But Ben also points out that there’s lately been a cultural shift towards can’t-do criticism of the technology industry:
Lately, it has become in vogue to write articles, comments and tweets about everything that’s wrong with young technology companies. Hardly a day goes by where I don’t find something in my Twitter feed crowing about how a startup that has hit a bump in the road is ”fu&%@d,” or what an “as*h%le” a successful founder is, or what an utterly idiotic idea somebody’s company is.
Ben attacks this as toxic and counter-productive, but he doesn’t ask the important question: why? Where is the hate coming from? Are some people just natural haters? Did we stop spiking the national water supply with Prozac?
Here’s my theory: “can’t do” attitudes are the rational response when people don’t buy into the vision, and don’t know how to change it. People are hating on Silicon Valley because they don’t like where it is going.
The question Ben doesn’t address in his article is, is technological innovation good? Sure, we can build the future faster if we all get on the same team and go after it with a gung-ho attitude… but is the future we’re building one that we actually want?
It’s telling that Ben decorates his post with World War II propaganda. World War II represented, in America, a successful campaign to silence the war’s critics and build a national narrative that this was a just cause: “the good war”. Decorating the post with Vietnam War-era propaganda would have a very different cultural meaning.
Here’s the thing. Technological innovation, the way it plays out Silicon Valley-style, is Win-Win-Lose. Consumers win, innovators win, existing producers generally lose.
For instance, take one of the big disruptions that we can see coming: the self-driving cars that Google is developing. The advent of self-driving cars is very likely going to render everyone who makes their living by driving, such as taxi drivers, unemployed. (It’s no coincidence that Google invested in Uber). Unemployment isn’t a death sentence, but realistically, life is going to get very hard for a lot of people because of this advance in technology.
I’m not in favor of halting technology. Personally, self-driving cars is something I’m really hoping for: my family, like a lot of families, has the dilemma of aging relatives who want the independence of having a car, but whose driving is getting increasingly scary. So I am rooting for Google to succeed. But I’m not going to pretend there’s no price, and I acknowledge that it’s a price that is likely going to fall on others more than it falls on me.
People hate Silicon Valley because entrepreneurs reap the rewards of innovation without paying the price themselves. Moreover, the prevailing in-Valley narrative is that those who succeed do so because they are better and more deserving: they’re the smart ones who took risks and therefore deserve the rewards. This perspective largely ignores the reality that socioeconomics, gender, race, birthplace, and random chance play a big role in where people start the race from. It also ignores the reality that prize for first place is disproportionately higher than the prize for second or third.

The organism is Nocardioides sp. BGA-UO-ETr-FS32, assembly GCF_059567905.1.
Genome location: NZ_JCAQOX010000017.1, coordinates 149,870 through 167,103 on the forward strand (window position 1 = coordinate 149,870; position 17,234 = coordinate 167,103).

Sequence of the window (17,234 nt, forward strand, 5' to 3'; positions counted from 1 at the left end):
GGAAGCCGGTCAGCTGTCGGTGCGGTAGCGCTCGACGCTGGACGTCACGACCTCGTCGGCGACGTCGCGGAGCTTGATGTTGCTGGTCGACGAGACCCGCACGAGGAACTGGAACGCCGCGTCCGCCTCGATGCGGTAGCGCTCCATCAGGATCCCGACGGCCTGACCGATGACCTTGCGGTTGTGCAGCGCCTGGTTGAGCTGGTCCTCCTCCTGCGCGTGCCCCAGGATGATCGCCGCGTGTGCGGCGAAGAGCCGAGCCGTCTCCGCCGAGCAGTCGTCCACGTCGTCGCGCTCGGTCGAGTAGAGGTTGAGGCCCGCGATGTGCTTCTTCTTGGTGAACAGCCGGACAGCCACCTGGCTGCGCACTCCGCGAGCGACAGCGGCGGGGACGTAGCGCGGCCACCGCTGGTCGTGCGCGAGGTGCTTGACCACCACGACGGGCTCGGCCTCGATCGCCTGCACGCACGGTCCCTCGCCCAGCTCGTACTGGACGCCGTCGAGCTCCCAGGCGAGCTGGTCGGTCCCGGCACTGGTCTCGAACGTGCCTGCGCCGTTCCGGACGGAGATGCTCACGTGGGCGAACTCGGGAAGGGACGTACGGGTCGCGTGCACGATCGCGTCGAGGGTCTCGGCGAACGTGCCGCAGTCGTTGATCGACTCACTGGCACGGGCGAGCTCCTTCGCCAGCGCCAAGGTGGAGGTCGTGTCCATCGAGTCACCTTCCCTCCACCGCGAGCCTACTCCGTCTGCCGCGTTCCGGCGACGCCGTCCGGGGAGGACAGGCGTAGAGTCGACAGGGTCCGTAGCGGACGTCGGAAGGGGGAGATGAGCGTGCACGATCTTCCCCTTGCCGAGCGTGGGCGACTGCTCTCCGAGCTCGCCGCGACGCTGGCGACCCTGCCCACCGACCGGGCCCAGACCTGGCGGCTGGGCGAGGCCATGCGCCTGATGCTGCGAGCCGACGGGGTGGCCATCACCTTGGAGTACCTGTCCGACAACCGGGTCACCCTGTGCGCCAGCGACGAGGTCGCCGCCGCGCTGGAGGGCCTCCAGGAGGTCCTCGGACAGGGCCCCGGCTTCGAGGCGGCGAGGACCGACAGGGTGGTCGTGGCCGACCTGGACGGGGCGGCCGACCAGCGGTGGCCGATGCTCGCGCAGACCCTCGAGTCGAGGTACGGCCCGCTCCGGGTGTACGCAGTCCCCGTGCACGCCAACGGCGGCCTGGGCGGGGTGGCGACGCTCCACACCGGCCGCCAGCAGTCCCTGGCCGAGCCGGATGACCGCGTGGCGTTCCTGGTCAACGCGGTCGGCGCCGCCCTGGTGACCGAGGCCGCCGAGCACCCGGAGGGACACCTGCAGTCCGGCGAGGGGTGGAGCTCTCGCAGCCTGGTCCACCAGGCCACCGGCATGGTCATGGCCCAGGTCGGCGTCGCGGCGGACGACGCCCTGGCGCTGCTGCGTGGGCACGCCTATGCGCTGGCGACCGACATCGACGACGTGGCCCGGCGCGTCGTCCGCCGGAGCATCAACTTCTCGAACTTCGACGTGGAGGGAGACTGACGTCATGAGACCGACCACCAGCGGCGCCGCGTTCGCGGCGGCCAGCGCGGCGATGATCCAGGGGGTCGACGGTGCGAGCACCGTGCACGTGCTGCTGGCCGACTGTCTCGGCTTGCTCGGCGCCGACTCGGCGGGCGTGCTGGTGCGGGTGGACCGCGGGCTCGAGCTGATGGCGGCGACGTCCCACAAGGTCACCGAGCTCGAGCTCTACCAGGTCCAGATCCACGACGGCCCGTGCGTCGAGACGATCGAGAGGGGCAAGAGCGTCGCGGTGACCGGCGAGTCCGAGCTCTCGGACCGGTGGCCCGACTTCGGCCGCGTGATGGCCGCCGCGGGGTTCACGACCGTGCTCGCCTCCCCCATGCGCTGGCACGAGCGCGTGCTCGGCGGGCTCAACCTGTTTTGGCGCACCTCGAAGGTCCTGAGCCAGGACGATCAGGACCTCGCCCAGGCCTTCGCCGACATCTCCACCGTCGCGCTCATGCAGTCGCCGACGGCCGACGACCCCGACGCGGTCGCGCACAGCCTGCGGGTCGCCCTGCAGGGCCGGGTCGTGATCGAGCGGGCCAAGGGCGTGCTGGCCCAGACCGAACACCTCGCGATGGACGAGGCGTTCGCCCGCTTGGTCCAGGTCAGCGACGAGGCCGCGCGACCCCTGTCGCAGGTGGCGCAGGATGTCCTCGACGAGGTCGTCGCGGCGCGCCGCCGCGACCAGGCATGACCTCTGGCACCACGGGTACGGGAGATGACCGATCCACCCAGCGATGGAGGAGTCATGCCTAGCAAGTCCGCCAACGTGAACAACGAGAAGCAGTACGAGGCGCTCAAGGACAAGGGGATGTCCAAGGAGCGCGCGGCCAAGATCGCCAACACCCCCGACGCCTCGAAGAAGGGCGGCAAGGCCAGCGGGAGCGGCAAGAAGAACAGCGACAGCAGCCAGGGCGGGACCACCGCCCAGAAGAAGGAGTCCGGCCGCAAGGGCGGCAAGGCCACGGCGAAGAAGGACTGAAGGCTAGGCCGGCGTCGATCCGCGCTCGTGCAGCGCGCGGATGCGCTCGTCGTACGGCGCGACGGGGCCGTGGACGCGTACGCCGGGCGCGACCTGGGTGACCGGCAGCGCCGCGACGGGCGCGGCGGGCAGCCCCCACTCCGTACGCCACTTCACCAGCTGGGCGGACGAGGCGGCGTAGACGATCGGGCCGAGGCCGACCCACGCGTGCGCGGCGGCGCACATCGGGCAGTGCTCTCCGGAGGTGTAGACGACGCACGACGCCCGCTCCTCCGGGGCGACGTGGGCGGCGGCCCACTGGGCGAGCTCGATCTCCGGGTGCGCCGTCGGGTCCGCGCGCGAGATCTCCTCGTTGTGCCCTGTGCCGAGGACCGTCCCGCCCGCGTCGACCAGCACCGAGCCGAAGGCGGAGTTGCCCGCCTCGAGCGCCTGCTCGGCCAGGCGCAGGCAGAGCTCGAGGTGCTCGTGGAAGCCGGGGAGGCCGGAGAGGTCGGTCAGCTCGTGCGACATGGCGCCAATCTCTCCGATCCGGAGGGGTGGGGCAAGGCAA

You can’t expect people to buy into a narrative that they don’t see themselves in. For a lot of people, identifying with the founders of the latest successful startup is hard to do for various reasons — maybe the founders don’t look like me, maybe I didn’t learn to code at age 12, maybe I have to work full-time supporting two kids. And the Silicon Valley narrative is merciless towards those who don’t find a place for themselves at the top. (This is what it’s like to be a worker in one of Amazon.com’s warehouses).
So that’s why haters are going to hate. Haters are going to hate anyone whose success isn’t their success; whose success, in fact, is at the expense of their economic stability and safety. Can you hate the haters for hating that?
The sad thing is that it doesn’t have to be this way. The driving spirit of technological innovation is freedom, creativity, and empowerment. The internet, the medium through which much of this development takes place, has the potential to be one of the greatest democratizing forces in human history. Silicon Valley was built on idealism and a spirit of making the world a better place.
However, there are two songs here. One song is that of human progress. The other song is an economic power-grab: the growing ranks of the unemployed, the startup equity structures that make founders billions of dollars wealthier than employee #2, acquihires and San Francisco housing prices.
The challenge for the technology industry is, are we serious about the first song, or are we really just in it for the money? It’s one thing to talk the talk of idealism. It’s quite another to take it seriously, with all the personal trade-offs that implies: do we build things that people need or do we just build things that people want? Do we try to become billionaires or do we try to share the wealth?
Not a rhetorical question.